Main point: Mary was a good, beautiful, obedient girl who said her prayers every day and was kind to everyone. The angel came to tell Mary that she was more blessed/nice/beautiful/obedient than all the other girls and boys around.

Application: Be good like Mary – read your Bible, pray and obey your parents.


My first response is a great sadness. A great sadness that there was no mention of Jesus to these children, no gospel for these children. And the massively frustrating thing is that He was there in those passages just waiting to give life but he was ignored and replaced with a ‘moral’ that ran completely contrary to the text.

In the Genesis passage, surely the big point is that God’s blessing goes to the sinner, the deceiver, the one who doesn’t deserve it. Just as had been decided before his birth (so without works) now in Genesis 27 Jacob is blessed despite his works. The ancient commentators have long seen in Jacob wrapping himself in his elder brother’s clothes a picture of how we are to approach the Father clothed in our elder brother Jesus. Election, grace, union with Christ – it’s all there. Obviously you wouldn’t use those words with 2 year-olds but could we not tell them that God is a God who gives massive hugs to bad children.

And in the Luke passage surely Jesus should be absolutely unmissable. This is the incarnation! Mary is highly favoured / blessed / lucky because she gets to be the mother of God (Luke 1:43)! Has she earned that privilege? How could you possibly earn that? The God in her womb is her Saviour (Luke 1:46-47). Again and again in Luke’s Gospel, this God shows he does not come to rubber stamp the good works of the ‘righteous’ (“Yes, well done, you really are very good”) but to save lost sinners (Luke 5:27-32; 7:47; 15:7; 19:1-10). If Mary is an example to us it is as a sinner receiving words of grace with faith (Luke 1:45 cf. 1:20) – to do that is to find a blessing even greater than being the mother of God (Luke 11:27-28).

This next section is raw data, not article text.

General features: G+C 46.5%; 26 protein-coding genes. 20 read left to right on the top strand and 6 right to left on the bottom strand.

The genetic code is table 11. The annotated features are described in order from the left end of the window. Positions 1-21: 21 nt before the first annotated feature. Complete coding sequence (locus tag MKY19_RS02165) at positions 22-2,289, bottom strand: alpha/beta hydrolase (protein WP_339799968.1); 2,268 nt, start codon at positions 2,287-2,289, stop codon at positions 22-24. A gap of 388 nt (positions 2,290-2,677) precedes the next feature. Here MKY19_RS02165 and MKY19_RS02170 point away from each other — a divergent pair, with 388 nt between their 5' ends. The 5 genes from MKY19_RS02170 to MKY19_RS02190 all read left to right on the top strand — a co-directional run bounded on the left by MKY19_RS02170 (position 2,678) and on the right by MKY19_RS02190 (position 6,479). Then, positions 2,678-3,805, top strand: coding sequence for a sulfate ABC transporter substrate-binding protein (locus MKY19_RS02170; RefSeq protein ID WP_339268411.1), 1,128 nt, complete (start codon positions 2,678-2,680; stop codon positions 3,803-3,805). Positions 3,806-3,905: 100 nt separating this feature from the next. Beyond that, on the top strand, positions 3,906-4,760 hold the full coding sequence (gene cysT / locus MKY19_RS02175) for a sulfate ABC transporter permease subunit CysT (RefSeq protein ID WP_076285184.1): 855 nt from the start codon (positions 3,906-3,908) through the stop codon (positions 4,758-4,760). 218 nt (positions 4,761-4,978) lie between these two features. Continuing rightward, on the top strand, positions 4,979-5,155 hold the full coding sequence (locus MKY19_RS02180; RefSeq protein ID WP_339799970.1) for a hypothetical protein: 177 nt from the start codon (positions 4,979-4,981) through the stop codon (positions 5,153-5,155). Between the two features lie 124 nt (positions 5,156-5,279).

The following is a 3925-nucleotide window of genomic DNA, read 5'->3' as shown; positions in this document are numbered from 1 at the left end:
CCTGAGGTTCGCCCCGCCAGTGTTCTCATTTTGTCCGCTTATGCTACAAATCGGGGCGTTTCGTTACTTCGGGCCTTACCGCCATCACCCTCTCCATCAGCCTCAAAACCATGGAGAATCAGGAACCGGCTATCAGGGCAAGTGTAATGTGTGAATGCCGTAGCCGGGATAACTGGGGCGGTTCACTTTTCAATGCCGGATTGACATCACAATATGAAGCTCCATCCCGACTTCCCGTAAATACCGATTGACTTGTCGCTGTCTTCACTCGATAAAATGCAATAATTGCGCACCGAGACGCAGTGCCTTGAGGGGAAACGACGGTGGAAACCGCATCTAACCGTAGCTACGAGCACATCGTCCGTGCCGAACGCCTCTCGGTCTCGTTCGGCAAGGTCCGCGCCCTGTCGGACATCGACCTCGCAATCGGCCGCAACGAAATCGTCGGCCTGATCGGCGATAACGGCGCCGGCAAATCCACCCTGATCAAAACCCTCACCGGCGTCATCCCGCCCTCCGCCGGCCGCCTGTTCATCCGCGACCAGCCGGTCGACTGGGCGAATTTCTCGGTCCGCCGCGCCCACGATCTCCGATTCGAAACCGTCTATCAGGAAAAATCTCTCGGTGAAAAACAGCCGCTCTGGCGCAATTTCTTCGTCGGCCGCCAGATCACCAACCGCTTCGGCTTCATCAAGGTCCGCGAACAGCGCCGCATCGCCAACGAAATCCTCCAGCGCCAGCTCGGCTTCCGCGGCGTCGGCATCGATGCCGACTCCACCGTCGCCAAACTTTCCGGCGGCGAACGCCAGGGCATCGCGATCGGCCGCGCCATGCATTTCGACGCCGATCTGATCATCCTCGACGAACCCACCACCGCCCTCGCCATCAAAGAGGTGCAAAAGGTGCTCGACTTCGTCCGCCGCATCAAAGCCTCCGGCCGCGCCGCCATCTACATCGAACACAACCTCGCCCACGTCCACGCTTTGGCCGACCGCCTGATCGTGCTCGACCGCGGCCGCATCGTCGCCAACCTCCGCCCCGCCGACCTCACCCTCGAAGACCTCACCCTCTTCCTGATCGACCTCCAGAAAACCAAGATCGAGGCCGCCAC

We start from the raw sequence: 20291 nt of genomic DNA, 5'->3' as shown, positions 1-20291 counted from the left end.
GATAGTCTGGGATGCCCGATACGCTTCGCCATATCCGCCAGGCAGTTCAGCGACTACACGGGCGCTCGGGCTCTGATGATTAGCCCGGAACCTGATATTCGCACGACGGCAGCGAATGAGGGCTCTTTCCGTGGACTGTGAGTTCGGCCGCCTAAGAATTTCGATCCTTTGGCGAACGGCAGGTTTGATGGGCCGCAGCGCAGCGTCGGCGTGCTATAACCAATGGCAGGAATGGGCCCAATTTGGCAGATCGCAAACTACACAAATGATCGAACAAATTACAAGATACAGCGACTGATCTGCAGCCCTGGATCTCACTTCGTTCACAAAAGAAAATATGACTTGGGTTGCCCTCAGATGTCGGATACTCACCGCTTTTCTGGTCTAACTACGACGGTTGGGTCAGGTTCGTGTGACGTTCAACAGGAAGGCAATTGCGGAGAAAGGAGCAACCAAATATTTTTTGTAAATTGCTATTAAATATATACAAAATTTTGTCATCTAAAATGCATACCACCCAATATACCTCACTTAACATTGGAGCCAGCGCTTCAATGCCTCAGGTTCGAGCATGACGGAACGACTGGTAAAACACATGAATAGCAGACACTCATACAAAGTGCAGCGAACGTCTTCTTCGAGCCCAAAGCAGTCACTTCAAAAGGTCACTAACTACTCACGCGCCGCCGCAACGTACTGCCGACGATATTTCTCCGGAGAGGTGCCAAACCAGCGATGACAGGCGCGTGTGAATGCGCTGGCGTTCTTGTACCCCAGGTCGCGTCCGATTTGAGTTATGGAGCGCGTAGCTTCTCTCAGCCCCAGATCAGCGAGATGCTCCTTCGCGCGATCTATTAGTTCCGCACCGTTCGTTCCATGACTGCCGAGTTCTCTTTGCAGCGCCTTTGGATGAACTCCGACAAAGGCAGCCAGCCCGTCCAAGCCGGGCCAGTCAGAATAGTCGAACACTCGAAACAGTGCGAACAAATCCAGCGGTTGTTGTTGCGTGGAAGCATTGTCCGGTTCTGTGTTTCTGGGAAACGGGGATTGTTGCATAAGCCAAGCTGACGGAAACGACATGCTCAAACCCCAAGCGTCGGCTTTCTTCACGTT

Can we not give this grace, this Jesus, this loving God to children? Do we not trust them with grace? Do we think we must give them law and moralism till they are 12 or 18 and then, perhaps, we can give them a bit of the gospel? Are we surprised when as young adults they constantly fall back into legalism and self-righteousness when that has been their food and drink throughout their childhood; when they have been trained to read the Bible as Pharisees, to find a law they can keep rather than to find Jesus and have life in him? And even if they do grasp the gospel as teenagers, can we justify enslaving children under the yoke of joyless moralism for year after year, denying them the bread of life? Do we value our children as Jesus does (Matthew 18:5-6)? Do we let the children come to Jesus (Matthew 19:14)?